For this lab, we are given a program and its corresponding source code:
If we run checksec, we can see that NX, PIE and full RELRO are enabled.
The program creates a strings array of 6 pointers to data structs.
Each element in the strings array is a pointer to a data struct.
Similarly, an array of 6 pointers to number structs is created called numbers.
If we examine each struct definition, we notice that they are both 32-bytes large. (chars each take up 1 byte, unsigned ints each take up 4 bytes)
This is interesting because this means that the memory allocater will likely reallocate chunks for number structs from freed data structs and vice-a-versa.
This kind of condition is usually a precursor to use-after-free scenarios, in which an object is freed and then a different type of object is allocated over it, but a reference to the original object still exists.
In order to defeat ASLR, we need to look for an infoleak that we can use.
We can get an infoleak if we allocate a number struct, free it, allocate a data struct over it with a small string, and print the freed number.
The number that is printed out should be the address stored in the data struct’s void (* print)(char *); member, which, because we used a small string, should be the address of small_str().
^ 0xb93da018 holds the address of small_str(), which the number struct thinks is its num member!
With the address of this function in the .text section, we can use a known offset to calculate the address of system() in libc. (Note: This is actually a flaw with Ubuntu. When PIE is enabled, the distance between the base address of the ELF executable and the base address of libc should change with each run. However, Ubuntu’s ASLR sucks which allows us to calculate the base address of libc from just the base address of the ELF executable)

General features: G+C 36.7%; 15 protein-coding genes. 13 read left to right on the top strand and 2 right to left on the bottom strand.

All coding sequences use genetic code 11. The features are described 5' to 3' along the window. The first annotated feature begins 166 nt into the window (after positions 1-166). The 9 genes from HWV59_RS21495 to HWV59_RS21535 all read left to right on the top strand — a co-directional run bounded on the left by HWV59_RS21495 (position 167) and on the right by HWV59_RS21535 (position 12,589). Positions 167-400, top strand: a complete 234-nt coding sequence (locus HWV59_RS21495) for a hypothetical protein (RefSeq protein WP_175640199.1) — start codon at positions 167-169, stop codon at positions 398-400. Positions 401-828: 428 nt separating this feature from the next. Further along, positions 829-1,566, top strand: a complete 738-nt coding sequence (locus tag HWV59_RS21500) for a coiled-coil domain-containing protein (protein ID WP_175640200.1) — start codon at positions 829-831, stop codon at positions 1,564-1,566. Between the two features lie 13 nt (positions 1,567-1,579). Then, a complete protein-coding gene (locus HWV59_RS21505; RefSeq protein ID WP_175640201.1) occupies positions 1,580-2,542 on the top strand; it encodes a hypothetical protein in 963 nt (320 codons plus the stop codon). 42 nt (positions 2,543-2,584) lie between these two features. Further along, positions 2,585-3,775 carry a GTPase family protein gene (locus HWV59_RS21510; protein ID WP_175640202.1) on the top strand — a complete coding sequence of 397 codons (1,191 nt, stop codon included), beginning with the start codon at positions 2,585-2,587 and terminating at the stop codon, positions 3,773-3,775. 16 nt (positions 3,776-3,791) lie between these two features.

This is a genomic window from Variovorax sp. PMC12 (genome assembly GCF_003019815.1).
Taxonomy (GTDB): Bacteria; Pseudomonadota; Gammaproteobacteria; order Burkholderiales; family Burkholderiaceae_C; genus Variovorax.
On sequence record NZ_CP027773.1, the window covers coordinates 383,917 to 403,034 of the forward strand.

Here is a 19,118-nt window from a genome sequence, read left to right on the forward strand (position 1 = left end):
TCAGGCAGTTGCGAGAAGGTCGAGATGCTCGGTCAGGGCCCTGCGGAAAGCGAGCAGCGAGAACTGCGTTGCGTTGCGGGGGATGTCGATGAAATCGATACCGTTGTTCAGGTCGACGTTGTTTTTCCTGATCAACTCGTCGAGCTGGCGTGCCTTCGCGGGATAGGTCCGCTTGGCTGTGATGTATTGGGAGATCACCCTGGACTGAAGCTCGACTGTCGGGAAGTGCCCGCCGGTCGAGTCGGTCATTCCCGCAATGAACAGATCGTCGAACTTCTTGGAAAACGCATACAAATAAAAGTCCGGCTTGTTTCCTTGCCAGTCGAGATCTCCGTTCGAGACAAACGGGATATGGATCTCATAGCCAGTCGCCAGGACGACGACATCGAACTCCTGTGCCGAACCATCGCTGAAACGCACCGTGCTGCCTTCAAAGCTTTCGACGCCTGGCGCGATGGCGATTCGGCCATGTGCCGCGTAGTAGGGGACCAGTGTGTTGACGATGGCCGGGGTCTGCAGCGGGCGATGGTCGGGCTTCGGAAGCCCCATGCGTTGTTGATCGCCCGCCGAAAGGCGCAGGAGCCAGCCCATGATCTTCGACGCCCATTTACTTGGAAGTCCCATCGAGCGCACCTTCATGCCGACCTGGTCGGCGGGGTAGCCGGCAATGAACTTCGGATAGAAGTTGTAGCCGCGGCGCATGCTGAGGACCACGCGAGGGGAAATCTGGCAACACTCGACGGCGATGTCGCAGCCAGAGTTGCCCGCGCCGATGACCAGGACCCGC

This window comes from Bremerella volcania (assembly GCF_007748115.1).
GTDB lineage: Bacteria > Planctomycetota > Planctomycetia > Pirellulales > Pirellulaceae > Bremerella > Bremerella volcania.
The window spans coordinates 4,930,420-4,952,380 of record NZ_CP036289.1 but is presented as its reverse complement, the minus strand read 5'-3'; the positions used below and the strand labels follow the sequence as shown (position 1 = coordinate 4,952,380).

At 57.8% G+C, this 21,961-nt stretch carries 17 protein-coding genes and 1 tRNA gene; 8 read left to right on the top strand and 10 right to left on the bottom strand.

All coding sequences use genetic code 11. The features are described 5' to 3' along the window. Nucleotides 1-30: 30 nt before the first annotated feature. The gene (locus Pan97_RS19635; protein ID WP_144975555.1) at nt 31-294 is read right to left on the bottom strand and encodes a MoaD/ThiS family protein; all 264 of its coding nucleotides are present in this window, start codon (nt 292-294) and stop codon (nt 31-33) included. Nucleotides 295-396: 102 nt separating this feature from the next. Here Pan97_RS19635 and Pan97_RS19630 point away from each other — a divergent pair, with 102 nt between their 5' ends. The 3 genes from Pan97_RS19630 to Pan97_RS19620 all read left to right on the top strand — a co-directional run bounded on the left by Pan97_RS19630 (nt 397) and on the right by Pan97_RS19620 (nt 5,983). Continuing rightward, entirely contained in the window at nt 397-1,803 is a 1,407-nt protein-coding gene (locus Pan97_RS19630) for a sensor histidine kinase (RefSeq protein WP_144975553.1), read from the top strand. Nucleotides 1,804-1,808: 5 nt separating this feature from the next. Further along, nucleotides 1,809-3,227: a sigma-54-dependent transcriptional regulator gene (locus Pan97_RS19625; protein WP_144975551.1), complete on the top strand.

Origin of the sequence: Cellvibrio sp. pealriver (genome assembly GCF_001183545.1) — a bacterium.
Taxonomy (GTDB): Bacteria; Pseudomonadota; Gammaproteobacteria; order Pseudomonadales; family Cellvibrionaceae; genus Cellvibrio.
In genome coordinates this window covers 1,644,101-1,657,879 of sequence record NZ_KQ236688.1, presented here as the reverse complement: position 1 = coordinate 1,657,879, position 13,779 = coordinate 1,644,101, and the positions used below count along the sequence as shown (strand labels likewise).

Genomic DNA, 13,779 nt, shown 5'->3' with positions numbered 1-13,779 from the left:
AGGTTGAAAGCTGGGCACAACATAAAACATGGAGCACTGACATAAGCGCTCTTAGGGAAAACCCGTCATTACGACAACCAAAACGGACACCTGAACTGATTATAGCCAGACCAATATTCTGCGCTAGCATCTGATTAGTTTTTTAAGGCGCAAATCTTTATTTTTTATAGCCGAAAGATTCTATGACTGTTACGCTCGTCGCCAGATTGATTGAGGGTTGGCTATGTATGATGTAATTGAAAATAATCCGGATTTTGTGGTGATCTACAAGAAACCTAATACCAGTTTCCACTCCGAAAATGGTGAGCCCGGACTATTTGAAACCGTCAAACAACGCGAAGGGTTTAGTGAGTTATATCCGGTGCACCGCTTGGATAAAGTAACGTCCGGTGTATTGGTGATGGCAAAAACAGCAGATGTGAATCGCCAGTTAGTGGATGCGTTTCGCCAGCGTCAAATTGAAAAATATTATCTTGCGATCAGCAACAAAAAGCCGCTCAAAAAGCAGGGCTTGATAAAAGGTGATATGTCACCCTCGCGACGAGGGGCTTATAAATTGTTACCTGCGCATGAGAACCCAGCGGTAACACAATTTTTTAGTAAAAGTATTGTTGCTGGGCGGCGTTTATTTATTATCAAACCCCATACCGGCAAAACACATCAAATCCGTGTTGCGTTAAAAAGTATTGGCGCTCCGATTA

Once we’ve leaked the address of system(), we need to call it while passing in /bin/sh as its argument. We can do this by again taking advantage of the use-after-free vulnerability.
To recap, so far we have a data chunk sitting on top of what used to be a number chunk. From here, in order to get code execution, we can overwrite this data chunk’s void (* print)(char *); member by freeing it, allocating a number chunk over it using the address of system() as the number, and then printing the now free’d but still in-use data chunk.
Of course, in order for us to get a shell, we will need to have passed in /bin/sh as the string for this data struct from the first time it is allocated. We can redo this step if necessary in order to call system("/bin/sh") and spawn a shell.
Putting everything together, the following exploit will grant us a shell.